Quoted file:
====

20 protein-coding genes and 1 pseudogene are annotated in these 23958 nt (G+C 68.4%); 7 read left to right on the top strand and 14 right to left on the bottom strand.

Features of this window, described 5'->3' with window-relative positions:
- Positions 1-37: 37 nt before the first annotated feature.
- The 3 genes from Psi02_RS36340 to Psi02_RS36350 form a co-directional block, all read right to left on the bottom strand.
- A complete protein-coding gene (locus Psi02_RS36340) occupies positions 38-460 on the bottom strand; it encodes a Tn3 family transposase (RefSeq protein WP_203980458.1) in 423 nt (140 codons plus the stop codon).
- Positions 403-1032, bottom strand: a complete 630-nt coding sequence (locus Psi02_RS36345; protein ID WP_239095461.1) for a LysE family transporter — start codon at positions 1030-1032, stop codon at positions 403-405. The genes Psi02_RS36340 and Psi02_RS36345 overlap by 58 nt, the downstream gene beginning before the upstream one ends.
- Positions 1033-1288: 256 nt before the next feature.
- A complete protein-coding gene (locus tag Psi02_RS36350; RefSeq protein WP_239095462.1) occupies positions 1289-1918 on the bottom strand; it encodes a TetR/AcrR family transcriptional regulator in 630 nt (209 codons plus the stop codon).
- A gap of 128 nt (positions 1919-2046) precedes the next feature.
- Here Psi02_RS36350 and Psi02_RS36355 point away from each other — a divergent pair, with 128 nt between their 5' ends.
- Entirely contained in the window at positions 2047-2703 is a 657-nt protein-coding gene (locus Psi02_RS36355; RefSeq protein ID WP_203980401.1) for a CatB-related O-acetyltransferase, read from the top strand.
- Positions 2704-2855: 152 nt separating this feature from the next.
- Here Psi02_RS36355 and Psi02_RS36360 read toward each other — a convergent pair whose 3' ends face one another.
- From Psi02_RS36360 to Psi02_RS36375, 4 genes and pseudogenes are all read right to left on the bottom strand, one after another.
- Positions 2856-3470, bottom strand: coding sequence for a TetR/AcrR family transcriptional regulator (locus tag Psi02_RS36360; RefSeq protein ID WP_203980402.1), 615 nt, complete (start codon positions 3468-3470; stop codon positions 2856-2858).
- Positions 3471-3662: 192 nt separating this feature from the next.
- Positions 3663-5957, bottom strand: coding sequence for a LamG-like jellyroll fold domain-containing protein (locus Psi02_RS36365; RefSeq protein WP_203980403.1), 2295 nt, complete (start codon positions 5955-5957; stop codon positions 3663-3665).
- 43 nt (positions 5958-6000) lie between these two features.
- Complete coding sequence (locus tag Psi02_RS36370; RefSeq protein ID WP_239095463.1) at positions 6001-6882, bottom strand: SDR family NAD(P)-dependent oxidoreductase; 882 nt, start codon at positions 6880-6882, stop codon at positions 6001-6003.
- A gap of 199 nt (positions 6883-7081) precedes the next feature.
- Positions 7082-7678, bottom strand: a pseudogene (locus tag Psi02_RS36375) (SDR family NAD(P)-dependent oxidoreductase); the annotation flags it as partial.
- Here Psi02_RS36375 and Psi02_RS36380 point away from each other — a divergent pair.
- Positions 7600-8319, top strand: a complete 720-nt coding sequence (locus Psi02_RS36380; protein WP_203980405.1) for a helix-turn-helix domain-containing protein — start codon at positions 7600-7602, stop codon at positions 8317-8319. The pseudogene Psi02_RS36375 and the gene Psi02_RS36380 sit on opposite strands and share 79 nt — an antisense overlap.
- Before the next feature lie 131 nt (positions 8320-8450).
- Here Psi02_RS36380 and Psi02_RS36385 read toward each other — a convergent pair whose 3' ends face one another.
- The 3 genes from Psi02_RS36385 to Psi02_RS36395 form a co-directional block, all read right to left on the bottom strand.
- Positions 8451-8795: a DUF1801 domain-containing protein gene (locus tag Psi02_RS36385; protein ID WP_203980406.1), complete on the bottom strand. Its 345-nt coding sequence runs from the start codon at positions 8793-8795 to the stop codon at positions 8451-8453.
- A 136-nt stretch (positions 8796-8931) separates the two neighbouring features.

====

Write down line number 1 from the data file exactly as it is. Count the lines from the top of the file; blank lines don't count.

20 protein-coding genes and 1 pseudogene are annotated in these 23958 nt (G+C 68.4%); 7 read left to right on the top strand and 14 right to left on the bottom strand.